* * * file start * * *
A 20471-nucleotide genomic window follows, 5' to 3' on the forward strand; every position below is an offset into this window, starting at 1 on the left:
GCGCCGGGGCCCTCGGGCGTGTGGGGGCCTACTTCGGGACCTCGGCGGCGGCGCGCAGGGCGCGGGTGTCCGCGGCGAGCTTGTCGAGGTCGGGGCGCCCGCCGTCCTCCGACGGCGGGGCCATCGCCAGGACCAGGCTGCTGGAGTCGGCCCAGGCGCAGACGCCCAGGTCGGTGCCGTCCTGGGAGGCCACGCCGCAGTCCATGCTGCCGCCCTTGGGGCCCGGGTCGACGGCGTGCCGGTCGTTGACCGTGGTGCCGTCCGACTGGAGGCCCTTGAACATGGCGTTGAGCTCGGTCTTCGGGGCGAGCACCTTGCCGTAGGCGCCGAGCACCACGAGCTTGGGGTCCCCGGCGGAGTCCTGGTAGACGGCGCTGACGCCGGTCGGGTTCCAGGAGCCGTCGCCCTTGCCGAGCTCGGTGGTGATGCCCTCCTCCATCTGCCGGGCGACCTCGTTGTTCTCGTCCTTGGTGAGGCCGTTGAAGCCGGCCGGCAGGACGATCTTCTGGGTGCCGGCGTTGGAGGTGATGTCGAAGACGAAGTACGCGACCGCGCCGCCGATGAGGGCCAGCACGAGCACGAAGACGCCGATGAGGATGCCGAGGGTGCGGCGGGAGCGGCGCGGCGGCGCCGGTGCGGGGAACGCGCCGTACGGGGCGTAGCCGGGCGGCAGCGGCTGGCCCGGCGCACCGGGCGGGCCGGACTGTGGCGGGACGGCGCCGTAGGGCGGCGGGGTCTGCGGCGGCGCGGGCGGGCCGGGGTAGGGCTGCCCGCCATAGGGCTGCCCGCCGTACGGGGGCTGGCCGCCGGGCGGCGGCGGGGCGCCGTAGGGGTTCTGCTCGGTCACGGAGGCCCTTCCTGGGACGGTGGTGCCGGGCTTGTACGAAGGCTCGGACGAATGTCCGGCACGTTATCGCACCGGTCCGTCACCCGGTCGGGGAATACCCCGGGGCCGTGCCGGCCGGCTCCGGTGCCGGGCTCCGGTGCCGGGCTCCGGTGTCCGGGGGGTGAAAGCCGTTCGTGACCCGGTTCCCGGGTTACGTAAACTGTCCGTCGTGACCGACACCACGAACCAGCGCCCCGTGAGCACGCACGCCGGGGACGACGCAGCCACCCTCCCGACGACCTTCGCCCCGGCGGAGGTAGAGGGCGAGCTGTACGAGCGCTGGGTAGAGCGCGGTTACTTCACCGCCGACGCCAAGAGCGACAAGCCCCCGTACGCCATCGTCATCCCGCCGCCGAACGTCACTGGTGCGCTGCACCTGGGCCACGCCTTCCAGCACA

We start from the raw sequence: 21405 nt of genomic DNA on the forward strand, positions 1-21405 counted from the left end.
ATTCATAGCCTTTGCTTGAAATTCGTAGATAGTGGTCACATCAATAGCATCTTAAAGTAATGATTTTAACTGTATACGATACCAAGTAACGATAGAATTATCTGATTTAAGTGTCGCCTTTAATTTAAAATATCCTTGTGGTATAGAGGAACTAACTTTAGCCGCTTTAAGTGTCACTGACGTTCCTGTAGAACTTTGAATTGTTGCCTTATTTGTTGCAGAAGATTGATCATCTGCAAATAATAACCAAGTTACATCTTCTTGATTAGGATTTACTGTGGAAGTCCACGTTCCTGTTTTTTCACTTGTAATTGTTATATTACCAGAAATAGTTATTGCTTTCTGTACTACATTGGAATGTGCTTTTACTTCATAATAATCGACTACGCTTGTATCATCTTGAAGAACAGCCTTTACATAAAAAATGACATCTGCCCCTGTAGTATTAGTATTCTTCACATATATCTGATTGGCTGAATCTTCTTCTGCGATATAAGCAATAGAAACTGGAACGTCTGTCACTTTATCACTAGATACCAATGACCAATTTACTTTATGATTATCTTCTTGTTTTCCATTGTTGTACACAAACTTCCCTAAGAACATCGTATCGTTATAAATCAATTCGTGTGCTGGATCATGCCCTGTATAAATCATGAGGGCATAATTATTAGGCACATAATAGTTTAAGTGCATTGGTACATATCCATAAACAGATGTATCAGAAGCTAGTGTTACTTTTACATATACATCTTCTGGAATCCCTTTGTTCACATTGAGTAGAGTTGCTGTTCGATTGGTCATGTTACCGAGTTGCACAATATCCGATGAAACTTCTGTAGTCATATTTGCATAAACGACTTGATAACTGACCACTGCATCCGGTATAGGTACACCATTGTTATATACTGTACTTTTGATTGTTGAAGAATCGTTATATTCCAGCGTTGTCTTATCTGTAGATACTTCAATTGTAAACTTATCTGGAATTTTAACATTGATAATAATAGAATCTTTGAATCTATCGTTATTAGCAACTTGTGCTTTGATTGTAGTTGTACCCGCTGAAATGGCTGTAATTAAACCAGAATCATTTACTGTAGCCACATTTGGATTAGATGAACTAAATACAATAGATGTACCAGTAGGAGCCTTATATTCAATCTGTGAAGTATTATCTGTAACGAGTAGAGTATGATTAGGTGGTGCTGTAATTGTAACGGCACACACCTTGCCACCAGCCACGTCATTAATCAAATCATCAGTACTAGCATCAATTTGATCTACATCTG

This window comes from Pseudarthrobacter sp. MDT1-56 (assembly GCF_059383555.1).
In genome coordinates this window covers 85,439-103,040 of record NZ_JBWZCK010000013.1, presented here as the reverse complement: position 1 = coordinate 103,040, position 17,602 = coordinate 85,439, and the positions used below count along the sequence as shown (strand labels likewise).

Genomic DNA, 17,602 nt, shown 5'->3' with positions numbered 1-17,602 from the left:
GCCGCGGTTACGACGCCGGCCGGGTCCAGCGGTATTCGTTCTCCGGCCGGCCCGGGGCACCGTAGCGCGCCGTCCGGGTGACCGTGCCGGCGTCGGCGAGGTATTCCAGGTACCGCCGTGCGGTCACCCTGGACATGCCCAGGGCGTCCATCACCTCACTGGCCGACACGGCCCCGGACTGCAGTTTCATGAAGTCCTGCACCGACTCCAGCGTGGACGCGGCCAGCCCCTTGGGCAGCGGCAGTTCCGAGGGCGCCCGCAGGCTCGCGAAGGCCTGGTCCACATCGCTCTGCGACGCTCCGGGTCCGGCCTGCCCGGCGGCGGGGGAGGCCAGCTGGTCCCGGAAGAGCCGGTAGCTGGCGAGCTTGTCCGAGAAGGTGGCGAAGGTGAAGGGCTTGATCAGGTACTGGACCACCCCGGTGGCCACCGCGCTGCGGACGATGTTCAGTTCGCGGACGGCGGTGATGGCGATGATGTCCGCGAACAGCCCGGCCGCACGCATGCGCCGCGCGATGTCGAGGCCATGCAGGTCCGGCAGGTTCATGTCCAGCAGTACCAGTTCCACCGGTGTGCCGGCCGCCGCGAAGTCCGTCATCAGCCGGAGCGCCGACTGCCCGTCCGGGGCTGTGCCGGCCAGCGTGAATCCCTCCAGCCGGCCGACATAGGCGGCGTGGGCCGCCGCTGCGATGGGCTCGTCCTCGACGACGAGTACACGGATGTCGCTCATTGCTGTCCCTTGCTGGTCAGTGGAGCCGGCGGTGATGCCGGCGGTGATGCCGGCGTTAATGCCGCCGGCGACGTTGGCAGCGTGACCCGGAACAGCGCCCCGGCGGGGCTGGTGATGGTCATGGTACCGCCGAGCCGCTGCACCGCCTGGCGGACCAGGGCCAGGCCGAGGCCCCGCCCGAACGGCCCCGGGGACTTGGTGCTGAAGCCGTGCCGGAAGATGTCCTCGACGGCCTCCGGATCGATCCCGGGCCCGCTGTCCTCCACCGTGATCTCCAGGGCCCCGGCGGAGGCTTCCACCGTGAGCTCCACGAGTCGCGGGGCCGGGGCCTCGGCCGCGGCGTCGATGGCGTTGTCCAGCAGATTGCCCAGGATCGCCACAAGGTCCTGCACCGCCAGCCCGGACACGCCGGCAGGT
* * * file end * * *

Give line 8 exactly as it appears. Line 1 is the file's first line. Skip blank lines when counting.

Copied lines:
GCCGCGGTTACGACGCCGGCCGGGTCCAGCGGTATTCGTTCTCCGGCCGGCCCGGGGCACCGTAGCGCGCCGTCCGGGTGACCGTGCCGGCGTCGGCGAGGTATTCCAGGTACCGCCGTGCGGTCACCCTGGACATGCCCAGGGCGTCCATCACCTCACTGGCCGACACGGCCCCGGACTGCAGTTTCATGAAGTCCTGCACCGACTCCAGCGTGGACGCGGCCAGCCCCTTGGGCAGCGGCAGTTCCGAGGGCGCCCGCAGGCTCGCGAAGGCCTGGTCCACATCGCTCTGCGACGCTCCGGGTCCGGCCTGCCCGGCGGCGGGGGAGGCCAGCTGGTCCCGGAAGAGCCGGTAGCTGGCGAGCTTGTCCGAGAAGGTGGCGAAGGTGAAGGGCTTGATCAGGTACTGGACCACCCCGGTGGCCACCGCGCTGCGGACGATGTTCAGTTCGCGGACGGCGGTGATGGCGATGATGTCCGCGAACAGCCCGGCCGCACGCATGCGCCGCGCGATGTCGAGGCCATGCAGGTCCGGCAGGTTCATGTCCAGCAGTACCAGTTCCACCGGTGTGCCGGCCGCCGCGAAGTCCGTCATCAGCCGGAGCGCCGACTGCCCGTCCGGGGCTGTGCCGGCCAGCGTGAATCCCTCCAGCCGGCCGACATAGGCGGCGTGGGCCGCCGCTGCGATGGGCTCGTCCTCGACGACGAGTACACGGATGTCGCTCATTGCTGTCCCTTGCTGGTCAGTGGAGCCGGCGGTGATGCCGGCGGTGATGCCGGCGTTAATGCCGCCGGCGACGTTGGCAGCGTGACCCGGAACAGCGCCCCGGCGGGGCTGGTGATGGTCATGGTACCGCCGAGCCGCTGCACCGCCTGGCGGACCAGGGCCAGGCCGAGGCCCCGCCCGAACGGCCCCGGGGACTTGGTGCTGAAGCCGTGCCGGAAGATGTCCTCGACGGCCTCCGGATCGATCCCGGGCCCGCTGTCCTCCACCGTGATCTCCAGGGCCCCGGCGGAGGCTTCCACCGTGAGCTCCACGAGTCGCGGGGCCGGGGCCTCGGCCGCGGCGTCGATGGCGTTGTCCAGCAGATTGCCCAGGATCGCCACAAGGTCCTGCACCGCCAGCCCGGACACGCCGGCAGGT